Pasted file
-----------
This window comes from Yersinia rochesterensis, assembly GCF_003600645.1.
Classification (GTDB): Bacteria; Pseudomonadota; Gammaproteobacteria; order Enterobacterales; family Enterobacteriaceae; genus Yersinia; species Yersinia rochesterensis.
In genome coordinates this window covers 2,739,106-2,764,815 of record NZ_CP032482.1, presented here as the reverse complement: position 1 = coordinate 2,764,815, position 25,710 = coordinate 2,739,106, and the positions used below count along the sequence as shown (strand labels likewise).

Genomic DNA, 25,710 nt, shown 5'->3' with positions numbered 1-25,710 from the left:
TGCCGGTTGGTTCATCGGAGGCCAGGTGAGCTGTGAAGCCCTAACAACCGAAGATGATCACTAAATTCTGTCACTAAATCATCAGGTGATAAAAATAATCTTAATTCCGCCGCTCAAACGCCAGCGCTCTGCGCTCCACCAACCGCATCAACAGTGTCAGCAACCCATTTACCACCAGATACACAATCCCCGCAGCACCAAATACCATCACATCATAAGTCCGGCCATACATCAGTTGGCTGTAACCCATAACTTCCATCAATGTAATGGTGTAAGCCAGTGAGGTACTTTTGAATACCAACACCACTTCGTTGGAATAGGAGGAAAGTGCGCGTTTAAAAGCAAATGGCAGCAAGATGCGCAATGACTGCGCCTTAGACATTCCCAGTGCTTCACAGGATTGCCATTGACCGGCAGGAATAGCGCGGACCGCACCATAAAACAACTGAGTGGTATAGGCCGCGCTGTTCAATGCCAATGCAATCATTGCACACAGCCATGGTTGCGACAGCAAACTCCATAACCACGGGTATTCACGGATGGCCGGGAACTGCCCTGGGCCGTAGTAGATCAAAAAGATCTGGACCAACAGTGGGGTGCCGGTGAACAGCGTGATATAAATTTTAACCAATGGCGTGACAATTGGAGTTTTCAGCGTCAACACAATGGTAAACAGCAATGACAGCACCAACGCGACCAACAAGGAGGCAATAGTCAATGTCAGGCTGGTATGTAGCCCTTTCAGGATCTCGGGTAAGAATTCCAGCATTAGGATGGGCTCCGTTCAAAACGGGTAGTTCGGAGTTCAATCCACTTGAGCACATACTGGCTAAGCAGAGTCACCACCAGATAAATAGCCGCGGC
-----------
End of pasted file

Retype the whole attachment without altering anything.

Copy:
This window comes from Yersinia rochesterensis, assembly GCF_003600645.1.
Classification (GTDB): Bacteria; Pseudomonadota; Gammaproteobacteria; order Enterobacterales; family Enterobacteriaceae; genus Yersinia; species Yersinia rochesterensis.
In genome coordinates this window covers 2,739,106-2,764,815 of record NZ_CP032482.1, presented here as the reverse complement: position 1 = coordinate 2,764,815, position 25,710 = coordinate 2,739,106, and the positions used below count along the sequence as shown (strand labels likewise).

Genomic DNA, 25,710 nt, shown 5'->3' with positions numbered 1-25,710 from the left:
TGCCGGTTGGTTCATCGGAGGCCAGGTGAGCTGTGAAGCCCTAACAACCGAAGATGATCACTAAATTCTGTCACTAAATCATCAGGTGATAAAAATAATCTTAATTCCGCCGCTCAAACGCCAGCGCTCTGCGCTCCACCAACCGCATCAACAGTGTCAGCAACCCATTTACCACCAGATACACAATCCCCGCAGCACCAAATACCATCACATCATAAGTCCGGCCATACATCAGTTGGCTGTAACCCATAACTTCCATCAATGTAATGGTGTAAGCCAGTGAGGTACTTTTGAATACCAACACCACTTCGTTGGAATAGGAGGAAAGTGCGCGTTTAAAAGCAAATGGCAGCAAGATGCGCAATGACTGCGCCTTAGACATTCCCAGTGCTTCACAGGATTGCCATTGACCGGCAGGAATAGCGCGGACCGCACCATAAAACAACTGAGTGGTATAGGCCGCGCTGTTCAATGCCAATGCAATCATTGCACACAGCCATGGTTGCGACAGCAAACTCCATAACCACGGGTATTCACGGATGGCCGGGAACTGCCCTGGGCCGTAGTAGATCAAAAAGATCTGGACCAACAGTGGGGTGCCGGTGAACAGCGTGATATAAATTTTAACCAATGGCGTGACAATTGGAGTTTTCAGCGTCAACACAATGGTAAACAGCAATGACAGCACCAACGCGACCAACAAGGAGGCAATAGTCAATGTCAGGCTGGTATGTAGCCCTTTCAGGATCTCGGGTAAGAATTCCAGCATTAGGATGGGCTCCGTTCAAAACGGGTAGTTCGGAGTTCAATCCACTTGAGCACATACTGGCTAAGCAGAGTCACCACCAGATAAATAGCCGCGGC